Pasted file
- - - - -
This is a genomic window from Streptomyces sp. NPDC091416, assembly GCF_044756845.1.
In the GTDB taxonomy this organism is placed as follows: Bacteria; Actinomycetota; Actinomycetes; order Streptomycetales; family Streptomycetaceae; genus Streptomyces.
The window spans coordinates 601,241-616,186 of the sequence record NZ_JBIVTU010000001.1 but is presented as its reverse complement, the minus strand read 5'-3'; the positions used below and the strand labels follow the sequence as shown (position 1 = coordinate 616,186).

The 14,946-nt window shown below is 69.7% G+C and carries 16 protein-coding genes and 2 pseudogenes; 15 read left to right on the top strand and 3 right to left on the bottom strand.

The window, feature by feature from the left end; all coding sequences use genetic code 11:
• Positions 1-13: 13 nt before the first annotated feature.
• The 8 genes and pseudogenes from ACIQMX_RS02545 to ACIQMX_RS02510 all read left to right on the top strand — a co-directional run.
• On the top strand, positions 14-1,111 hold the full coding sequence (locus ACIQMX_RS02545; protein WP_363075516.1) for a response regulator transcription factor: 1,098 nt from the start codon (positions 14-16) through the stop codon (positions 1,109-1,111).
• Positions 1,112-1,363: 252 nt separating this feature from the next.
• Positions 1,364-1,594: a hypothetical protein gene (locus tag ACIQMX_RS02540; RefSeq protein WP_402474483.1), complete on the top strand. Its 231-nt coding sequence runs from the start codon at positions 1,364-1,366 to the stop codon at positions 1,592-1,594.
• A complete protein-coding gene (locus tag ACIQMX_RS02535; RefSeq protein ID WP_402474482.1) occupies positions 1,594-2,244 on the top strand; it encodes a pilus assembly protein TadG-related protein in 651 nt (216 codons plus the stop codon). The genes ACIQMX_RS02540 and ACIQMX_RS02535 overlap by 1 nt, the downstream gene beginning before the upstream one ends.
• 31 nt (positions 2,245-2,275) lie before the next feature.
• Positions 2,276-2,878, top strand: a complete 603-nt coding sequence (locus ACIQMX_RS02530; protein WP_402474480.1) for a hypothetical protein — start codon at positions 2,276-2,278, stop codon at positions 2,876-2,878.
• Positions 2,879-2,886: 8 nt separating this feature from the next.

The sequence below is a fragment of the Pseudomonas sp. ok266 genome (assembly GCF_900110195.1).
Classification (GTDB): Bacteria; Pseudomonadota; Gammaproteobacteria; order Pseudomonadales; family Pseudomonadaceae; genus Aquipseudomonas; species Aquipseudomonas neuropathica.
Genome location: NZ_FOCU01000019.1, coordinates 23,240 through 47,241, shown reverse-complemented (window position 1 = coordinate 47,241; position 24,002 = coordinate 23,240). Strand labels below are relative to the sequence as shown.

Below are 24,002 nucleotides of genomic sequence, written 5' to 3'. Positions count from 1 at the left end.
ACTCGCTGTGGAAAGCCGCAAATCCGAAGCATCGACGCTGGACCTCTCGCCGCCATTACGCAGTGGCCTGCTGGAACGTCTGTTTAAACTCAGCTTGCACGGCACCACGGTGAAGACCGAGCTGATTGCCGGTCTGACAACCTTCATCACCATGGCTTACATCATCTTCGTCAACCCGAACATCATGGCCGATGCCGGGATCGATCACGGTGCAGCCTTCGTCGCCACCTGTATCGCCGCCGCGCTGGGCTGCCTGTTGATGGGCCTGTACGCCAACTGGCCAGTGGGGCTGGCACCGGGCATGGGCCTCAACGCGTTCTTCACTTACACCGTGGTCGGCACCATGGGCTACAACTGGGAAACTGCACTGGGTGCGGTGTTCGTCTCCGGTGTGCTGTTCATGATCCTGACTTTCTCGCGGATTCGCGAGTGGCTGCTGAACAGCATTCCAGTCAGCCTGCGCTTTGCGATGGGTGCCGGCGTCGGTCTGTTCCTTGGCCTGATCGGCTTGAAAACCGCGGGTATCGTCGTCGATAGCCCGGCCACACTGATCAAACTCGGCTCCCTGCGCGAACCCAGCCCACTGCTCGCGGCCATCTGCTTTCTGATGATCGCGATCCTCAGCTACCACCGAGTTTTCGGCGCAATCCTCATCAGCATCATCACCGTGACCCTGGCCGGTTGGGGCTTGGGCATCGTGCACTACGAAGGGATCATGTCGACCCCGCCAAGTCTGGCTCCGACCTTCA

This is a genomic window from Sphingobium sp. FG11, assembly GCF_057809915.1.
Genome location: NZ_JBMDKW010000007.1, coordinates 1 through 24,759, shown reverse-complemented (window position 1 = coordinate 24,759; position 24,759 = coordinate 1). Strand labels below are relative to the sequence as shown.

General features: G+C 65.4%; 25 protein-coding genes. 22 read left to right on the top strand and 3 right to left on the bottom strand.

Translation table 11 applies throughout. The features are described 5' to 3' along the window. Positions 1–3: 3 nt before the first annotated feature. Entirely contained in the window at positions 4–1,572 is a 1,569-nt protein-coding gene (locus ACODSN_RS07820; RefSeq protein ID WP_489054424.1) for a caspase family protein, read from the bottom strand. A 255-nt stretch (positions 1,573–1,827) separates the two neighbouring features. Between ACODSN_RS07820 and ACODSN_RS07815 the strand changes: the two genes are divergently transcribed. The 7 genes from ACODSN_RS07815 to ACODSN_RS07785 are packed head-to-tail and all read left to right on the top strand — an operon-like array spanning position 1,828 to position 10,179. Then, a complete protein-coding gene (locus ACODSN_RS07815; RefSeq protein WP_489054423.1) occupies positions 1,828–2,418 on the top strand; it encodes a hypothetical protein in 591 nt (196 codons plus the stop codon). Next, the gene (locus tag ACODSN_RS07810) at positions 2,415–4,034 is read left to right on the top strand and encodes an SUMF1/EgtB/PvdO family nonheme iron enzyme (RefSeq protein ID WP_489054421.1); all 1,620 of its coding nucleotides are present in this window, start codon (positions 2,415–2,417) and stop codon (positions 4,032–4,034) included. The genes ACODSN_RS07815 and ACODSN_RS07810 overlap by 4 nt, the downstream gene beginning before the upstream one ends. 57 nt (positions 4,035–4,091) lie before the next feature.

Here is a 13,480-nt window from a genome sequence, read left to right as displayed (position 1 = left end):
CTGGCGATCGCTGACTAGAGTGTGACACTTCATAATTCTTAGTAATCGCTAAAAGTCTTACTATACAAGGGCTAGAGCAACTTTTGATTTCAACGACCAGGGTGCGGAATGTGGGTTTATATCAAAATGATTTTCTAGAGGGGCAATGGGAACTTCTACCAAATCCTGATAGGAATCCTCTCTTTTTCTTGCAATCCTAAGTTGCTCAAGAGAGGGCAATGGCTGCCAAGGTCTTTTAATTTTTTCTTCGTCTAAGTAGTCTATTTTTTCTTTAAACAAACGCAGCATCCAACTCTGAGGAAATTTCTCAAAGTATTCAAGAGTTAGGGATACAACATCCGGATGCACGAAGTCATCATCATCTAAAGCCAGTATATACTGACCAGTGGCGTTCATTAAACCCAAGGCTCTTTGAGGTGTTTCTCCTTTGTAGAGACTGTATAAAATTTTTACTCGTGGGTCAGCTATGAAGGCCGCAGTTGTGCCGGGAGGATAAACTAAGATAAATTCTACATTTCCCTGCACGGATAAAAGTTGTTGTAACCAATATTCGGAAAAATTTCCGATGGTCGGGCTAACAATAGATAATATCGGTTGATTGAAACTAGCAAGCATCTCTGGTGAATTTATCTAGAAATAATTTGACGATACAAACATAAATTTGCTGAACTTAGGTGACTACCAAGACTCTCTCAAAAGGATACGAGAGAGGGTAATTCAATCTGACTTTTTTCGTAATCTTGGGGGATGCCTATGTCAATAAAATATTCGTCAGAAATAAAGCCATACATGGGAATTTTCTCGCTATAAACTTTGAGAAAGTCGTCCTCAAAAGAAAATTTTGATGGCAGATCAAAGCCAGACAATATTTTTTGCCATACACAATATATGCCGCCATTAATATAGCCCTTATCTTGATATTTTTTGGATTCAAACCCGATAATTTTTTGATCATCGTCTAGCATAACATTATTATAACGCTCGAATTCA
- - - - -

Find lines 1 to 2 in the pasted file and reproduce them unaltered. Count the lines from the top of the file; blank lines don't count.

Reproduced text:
This is a genomic window from Streptomyces sp. NPDC091416, assembly GCF_044756845.1.
In the GTDB taxonomy this organism is placed as follows: Bacteria; Actinomycetota; Actinomycetes; order Streptomycetales; family Streptomycetaceae; genus Streptomyces.